This October issue has important updates on the difficult work our action teams are doing in spite of unprecedented push-backs on reproductive rights. Don’t forget to check out our Artist’s Corner and take our September Newsletter quiz! Lastly, we love hearing from you and want your continued participation in our #MyStoryGWC campaign; this month we are asking you to share your October 2nd Reproductive Rights March stories, including from our #GWCMarch campaign.

    We hope you enjoy this edition, and we look forward to seeing you at our events!

    Stayce Camparo, Communications Co-director, Global Women’s Caucus

    Over 10,000 members and growing! Join us


    read more

    DA’s new Global Disabilities Caucus

    Mike Lindell’s highly criticized symposium in August failed to validate his belief that Biden did not win the election, but it did showcase attendees’ reluctance to engage with facts. One speaker began his remarks with, “…the CNNs of this world, you guys need to stop fact checking this and start reporting it.” Journalists and news organizations have a professional obligation to fact check and it is right that they do so, but facts alone don’t necessarily help to refute conspiracy theories and lies. Using facts as the main tool to convince someone that Covid vaccinations protect rather than harm, for example, can push conspiracists further into their own belief.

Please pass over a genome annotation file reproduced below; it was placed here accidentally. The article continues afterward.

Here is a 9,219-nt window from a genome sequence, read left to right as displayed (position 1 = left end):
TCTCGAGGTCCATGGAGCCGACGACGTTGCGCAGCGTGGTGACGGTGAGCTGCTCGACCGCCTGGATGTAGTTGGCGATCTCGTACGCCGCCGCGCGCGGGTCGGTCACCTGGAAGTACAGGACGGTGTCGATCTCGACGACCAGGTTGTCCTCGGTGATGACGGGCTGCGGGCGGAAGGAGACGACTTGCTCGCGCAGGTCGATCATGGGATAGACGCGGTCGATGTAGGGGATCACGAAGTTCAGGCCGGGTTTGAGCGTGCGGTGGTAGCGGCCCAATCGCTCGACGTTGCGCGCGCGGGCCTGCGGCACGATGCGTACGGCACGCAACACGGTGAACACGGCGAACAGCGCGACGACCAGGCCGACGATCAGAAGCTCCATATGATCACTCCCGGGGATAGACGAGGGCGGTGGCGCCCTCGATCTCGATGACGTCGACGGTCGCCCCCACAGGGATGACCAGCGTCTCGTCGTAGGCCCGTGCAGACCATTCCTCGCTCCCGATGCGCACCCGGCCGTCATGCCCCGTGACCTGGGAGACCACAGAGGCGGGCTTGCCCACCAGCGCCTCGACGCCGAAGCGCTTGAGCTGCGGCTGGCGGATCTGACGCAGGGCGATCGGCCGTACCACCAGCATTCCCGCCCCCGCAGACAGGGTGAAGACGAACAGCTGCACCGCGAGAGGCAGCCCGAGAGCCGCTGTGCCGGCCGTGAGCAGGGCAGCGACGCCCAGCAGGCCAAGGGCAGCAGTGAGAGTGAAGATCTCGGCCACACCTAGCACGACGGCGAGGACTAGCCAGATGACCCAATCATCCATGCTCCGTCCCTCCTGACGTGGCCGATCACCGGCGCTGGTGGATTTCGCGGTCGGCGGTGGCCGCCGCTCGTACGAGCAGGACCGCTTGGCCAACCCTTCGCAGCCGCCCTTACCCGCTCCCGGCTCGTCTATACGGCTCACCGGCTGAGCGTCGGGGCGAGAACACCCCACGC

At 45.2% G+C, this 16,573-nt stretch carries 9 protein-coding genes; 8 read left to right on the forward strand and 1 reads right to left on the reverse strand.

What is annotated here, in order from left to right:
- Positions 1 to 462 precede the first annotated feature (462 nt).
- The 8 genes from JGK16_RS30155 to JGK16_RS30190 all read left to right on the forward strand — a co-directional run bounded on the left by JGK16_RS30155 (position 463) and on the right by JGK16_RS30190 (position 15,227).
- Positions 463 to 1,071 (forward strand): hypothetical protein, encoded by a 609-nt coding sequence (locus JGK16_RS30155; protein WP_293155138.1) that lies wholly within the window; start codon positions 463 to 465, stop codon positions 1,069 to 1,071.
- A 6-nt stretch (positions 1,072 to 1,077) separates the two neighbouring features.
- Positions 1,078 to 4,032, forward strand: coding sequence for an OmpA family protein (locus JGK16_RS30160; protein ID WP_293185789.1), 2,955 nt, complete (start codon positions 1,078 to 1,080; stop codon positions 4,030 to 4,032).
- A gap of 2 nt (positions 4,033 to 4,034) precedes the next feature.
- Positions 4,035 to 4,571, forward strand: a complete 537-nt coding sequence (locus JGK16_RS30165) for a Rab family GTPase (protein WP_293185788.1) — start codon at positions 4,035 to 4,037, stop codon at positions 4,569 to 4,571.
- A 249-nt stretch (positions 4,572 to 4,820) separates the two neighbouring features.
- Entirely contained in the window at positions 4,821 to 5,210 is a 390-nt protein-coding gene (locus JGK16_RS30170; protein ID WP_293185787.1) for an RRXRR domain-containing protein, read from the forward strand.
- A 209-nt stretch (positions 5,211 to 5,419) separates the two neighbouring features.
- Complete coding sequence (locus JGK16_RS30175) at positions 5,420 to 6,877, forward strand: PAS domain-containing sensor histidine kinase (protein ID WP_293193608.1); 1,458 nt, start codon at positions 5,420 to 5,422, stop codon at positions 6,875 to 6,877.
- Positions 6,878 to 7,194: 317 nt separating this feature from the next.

This is because human beings have a built-in confirmation bias; we tune out facts that don’t confirm our existing beliefs.  Even when we present a climate change denier with geological evidence that today’s climate change is driven by humans and not part of a natural cycle, it’s highly unlikely to change their minds. It’s not because deniers are too dumb to understand the science; rather, a fact that doesn’t confirm what someone already believes tends to be either disregarded or rationalized away. Often it is the more intelligent who are the best at rationalizing a fact to fit their belief. Our brains resist evidence that goes against an opinion we’ve already formed.